Connect Drill to an Azure SQL Database

NOTE This post is part of a series on a deployment of Apache Drill on the Azure cloud.

The intent of Apache Drill is to make it easy for you to query across a wide-range of relational and NoSQL data stores.  If you are running Drill in Azure, you are likely leveraging Azure SQL Database for some portion of your relational data storage.  In this post, I want to document the steps for setting this up.  The documentation on this topic in the official Apache Drill documentation is actually really good so that this post is presented here just for the sake of being complete.

Assuming we already have an Azure SQL Database up and running, our high-level steps for configuring Drill are as follows:

  1. Copy the SQL JDBC Driver to the Drill Servers
  2. Restart the Drill Cluster
  3. Create a Storage Plugin for the Azure SQL Database
  4. Test Connectivity between Drill and the Azure SQL Database

Copy the SQL JDBC Driver to the Drill Servers

On each Drill VM, all I need to do is SSH into the VM and download the latest SQL Server JDBC driver to /drill/current/jars/3rdparty.  Links to the latest SQL Server JDBC driver can be found here:

cd /drill
sudo wget
sudo tar -xzvf sqljdbc_6.0.7130.100_enu.tar.gz
sudo cp /drill/sqljdbc_6.0/enu/sql*.jar /drill/current/jars/3rdparty/
sudo rm -r /drill/sqljdbc_6.0/
sudo rm /drill/sqljdbc*.gz

Restart the Drill Cluster

In working through the steps in this post, I went directly from the installation of the JDBC drivers in the pervious step into the creation of the Storage Plugin in the next step.  When I attempted to create the Storage Plugin, I kept receiving an error message stating that Drill was “unable to create/update storage.”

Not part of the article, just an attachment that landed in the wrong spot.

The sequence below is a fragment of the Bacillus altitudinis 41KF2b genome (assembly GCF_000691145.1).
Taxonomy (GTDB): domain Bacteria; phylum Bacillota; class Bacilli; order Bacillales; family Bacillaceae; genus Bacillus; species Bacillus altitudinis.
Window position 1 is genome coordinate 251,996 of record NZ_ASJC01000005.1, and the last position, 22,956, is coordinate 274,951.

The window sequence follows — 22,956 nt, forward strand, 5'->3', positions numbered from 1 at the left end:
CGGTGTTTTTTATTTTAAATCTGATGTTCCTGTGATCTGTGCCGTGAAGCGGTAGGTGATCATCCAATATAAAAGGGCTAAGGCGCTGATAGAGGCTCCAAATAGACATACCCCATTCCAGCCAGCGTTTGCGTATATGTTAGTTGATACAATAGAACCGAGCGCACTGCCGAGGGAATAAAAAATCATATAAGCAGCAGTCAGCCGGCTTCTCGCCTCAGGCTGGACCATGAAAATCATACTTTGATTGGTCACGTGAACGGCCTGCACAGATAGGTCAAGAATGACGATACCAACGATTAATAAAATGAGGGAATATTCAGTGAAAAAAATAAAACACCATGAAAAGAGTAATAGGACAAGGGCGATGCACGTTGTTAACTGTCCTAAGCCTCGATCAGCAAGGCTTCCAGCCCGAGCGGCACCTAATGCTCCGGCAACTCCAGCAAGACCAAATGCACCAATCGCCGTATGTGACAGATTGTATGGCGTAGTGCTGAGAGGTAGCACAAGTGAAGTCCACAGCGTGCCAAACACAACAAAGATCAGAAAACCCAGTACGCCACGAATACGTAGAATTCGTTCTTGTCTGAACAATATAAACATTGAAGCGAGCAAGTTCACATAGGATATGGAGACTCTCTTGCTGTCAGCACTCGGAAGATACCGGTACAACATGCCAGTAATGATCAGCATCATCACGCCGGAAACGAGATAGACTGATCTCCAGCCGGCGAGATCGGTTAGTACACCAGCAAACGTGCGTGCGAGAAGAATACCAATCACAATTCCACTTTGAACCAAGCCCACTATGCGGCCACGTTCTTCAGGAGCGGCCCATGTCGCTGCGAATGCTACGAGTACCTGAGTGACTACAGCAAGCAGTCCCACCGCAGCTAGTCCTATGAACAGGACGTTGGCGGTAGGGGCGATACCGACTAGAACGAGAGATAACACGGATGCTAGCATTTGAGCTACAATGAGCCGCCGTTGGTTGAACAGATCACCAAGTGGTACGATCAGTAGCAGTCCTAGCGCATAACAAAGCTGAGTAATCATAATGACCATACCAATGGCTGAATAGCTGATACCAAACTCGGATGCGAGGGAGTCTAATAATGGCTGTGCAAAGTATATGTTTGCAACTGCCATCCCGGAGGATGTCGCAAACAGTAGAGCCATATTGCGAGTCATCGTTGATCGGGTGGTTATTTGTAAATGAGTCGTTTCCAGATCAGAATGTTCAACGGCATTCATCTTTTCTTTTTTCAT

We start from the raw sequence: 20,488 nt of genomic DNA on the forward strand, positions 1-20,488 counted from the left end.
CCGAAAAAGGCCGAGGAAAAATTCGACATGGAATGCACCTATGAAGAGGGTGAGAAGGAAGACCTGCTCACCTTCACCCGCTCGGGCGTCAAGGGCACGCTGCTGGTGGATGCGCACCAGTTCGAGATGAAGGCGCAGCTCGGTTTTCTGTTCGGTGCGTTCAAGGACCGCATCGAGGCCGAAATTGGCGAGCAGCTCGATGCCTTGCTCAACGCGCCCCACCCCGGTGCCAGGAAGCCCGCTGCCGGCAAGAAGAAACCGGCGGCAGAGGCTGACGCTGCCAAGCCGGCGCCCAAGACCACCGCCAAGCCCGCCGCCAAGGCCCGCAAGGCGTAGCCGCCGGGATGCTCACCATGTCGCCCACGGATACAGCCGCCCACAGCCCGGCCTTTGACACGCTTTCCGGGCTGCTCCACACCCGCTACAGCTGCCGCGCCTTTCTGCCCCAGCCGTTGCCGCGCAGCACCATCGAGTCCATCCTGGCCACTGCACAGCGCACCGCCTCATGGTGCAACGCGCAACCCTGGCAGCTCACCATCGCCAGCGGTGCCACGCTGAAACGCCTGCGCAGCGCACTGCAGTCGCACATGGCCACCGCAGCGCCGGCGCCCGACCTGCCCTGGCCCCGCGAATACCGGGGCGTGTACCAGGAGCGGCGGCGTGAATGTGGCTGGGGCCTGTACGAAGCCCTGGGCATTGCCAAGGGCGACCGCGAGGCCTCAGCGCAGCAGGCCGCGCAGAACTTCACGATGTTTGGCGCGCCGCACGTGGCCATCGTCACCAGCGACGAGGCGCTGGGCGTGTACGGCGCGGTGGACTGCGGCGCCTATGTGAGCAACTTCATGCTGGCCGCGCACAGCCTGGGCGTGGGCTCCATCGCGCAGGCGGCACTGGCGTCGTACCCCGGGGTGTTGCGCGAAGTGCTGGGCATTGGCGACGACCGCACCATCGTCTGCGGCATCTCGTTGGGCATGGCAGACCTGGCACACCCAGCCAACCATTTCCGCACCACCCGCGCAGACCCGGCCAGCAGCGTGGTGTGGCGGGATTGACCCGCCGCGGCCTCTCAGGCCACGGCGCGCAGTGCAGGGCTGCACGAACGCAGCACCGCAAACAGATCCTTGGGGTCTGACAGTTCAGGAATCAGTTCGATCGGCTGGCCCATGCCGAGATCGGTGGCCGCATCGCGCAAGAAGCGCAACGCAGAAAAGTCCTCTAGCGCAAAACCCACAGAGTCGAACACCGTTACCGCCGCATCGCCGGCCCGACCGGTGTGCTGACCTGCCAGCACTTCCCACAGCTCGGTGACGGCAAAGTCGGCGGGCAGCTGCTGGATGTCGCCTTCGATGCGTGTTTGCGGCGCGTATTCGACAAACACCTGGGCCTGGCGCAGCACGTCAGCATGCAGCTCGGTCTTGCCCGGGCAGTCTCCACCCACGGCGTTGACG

Reviewing the Drill documentation, my first thought was that Drill might be scanning the JARs in the 3rdparty directory at start up and therefore wouldn’t see the newly added JARs until each server was restarted.  So I went about the process of restarting each Drill VM, one at a time.  Once all the Drill VMs were restarted, I attempted to create the Storage Plugin again but received the exact same message.

After verifying everything was in the right place and re-reading the documentation, I decided to shutdown all the Drill VMs in the cluster before starting them back up again.  This did the trick so that I would recommend that you shutdown all your Drill VMs and only restart them once all the VMs in the Drill cluster are offline before proceeding to the next step.

Create a Storage Plugin for the Azure SQL Database

With the Drill cluster shutdown and re-started, I now need to configure the Storage Plugin.  As before, I will connect to the Drill Web Console at  Once connected, I navigate to the Storage page and, under New Storage Plugin, enter a friendly name for the database connection before clicking the Create button.

NOTE Do not use sql or one of the other Drill reserved words as the name of your Storage Plugin.

In the resulting Configuration page, I replace null with the following JSON block, applying the appropriate substitutions:

type: “jdbc”,
enabled: true,
driver: “”,

With the server name, database name, user name and password all updated, I click Create to create the plugin.

Test Connectivity between Drill and the Azure SQL Database

NOTE In my post on configuring a Storage Plugin to work with WASB, I recommended restarting your Drill cluster at this point.  In working through the actions documented here, I found that I could immediately move to the Query page in the Drill Web Console and issue queries without another restart.  At this point, I’ll just say your mileage may vary so attempt another restart if you receive any error messages in this last set of steps.

On the Query page of the Drill Web Console, enter a simple SELECT statement in the format SELECT * FROM;. For example, in this query, I am querying the sys.objects table in the database targeted by the Storage Plugin named drilldb:

SELECT * FROM drilldb.sys.objects;

Clicking the Submit button should return a set of results from your query, demonstrating you have connectivity to the Azure SQL Database.

A Footnote Regarding the Azure SQL Database Firewall

By default, an Azure SQL Database permits connection attempts to it from applications running in Azure. In other words, you do not need to mess with the default firewall on your database or the logical SQL Server on which it is deployed in order for Drill to attempt a connection.  For more info on Azure SQL Database firewalls, check out this document.



Comments (0)

Skip to main content